Antivirus protection is a must-have on a Windows PC, but many people aren't willing, or able, to pay for a yearly subscription. Enter Avast Free Antivirus. Developed by Czech security company Avast!, the software offers protection from malware threats both widespread and cutting edge, as well as other computer security features. But how does it stack up to the other free competition?
Setup and interface
Installing Avast Free Antivirus is easy. We simply opened up a Web browser, went to www.avast.com, scrolled down to the "Essential Avast! Free Antivirus" section, and clicked the "Download" button.
Once the installation completed, an alert appeared informing us that our Avast software's spyware protection was out of date. We updated it.
The next step is to set up an Avast account by clicking the "Register" button at the top of the screen. You'll see a page that recommends upgrading to Avast's "complete protection" antivirus suite, which costs $49.99 per year.
This page isn't terribly pushy, merely showing you which extra features the full suite offers. By way of contrast, AVG Antivirus Free has all sorts of little reminders to upgrade inserted in its features, while Avira Free Antivirus very rarely nags users to upgrade to its premium version.
We were then offered a 20-day free trial of Internet Security, another of Avast's paid security programs. For the purposes of this review, we declined the trial by clicking "Stay with basic protection." The whole installation and setup process took about 10 minutes.
Avast's Free Antivirus sports a clean and useful interface. Its backbone is a gray menu column running down the left-hand side that lists various features.
The topmost feature, Status, serves as the program's home screen. It displays the computer's protection status, whether other programs are up to date and whether its active antimalware protection (called "Shields") is working.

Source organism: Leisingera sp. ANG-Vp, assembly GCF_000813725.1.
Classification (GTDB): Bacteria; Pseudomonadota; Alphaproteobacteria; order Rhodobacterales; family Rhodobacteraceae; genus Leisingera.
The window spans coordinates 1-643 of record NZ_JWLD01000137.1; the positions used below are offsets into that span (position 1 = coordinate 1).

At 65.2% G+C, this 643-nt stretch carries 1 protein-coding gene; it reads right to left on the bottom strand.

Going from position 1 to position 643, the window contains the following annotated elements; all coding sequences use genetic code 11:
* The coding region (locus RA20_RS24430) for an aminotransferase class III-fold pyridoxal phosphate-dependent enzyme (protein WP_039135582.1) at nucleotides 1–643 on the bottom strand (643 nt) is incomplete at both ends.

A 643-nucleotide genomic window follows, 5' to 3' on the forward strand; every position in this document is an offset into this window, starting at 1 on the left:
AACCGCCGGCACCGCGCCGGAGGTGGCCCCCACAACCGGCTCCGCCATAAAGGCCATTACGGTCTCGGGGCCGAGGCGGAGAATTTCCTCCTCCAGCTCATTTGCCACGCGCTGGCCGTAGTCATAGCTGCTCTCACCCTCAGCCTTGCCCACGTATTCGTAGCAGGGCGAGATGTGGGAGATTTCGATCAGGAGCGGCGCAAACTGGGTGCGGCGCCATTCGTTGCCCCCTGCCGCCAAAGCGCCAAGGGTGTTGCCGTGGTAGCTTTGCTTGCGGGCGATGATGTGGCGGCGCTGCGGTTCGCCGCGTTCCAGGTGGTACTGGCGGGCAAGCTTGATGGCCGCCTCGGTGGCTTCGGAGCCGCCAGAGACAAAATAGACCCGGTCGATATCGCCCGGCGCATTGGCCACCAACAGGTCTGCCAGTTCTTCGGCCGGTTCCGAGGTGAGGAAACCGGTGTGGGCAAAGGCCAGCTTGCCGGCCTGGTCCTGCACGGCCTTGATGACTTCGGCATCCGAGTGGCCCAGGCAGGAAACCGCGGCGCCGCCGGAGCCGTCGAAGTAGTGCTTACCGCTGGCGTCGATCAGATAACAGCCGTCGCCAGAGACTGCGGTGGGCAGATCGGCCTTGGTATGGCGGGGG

The Status page also has quick-launch buttons labeled Quick Scan, Browser Cleanup and Free Mobile Security. Users can add or remove other quick-launch buttons.
Features and tools
In addition to quick scans and full scans, you also have the option to scan attached storage devices, such as USB sticks or external hard drives, with the "Removable media scan" feature, or to scan a single folder with "Select folder to scan."
You can schedule a boot-time scan with Avast Free PC AV. The next time your computer restarts, Avast will pause the Windows OS load, drop into a DOS-like text screen and scan the operating system for rootkits and other types of malware that are difficult to extricate from a running Windows system.
Aside from detecting already-installed malware, Avast protects your computer from getting infected in the first place with File System Shield, Web Shield and Mail Shield. File System Shields scans programs as you use them; Web Shield scans the URLs you visit in your browser and blocks URLs it considers dangerous; and Mail Shield scans your mail for malicious links and attachments.
AVG Antivirus Free is the only other free suite we reviewed that had similar features.
Avast Free Antivirus also comes with other tools. These include Software Updater, which shows you major programs installed on your computer and whether they are fully updated. With it, you can confidently ignore phony browser pop-ups that claim some of your downloaded programs are out of date.
Then there's "Browser Cleanup," which checks installed Web browsers (Chrome, Firefox, Internet Explorer or Opera and/or Safari) for unwanted toolbars and other potentially unwanted or malicious browser extensions. You can set this to run regularly, or initiate a manual cleanup.
Another tool, called "Access Anywhere," lets other Avast users access your computer with your permission, to help you solve any tech issues you may have.
Finally there's "Rescue Disk," which lets you create a bootable CD or USB with Avast's virus definitions on it. With such a disk, you can do offline virus detection, and manually move the latest virus definitions to a computer not connected to the Internet.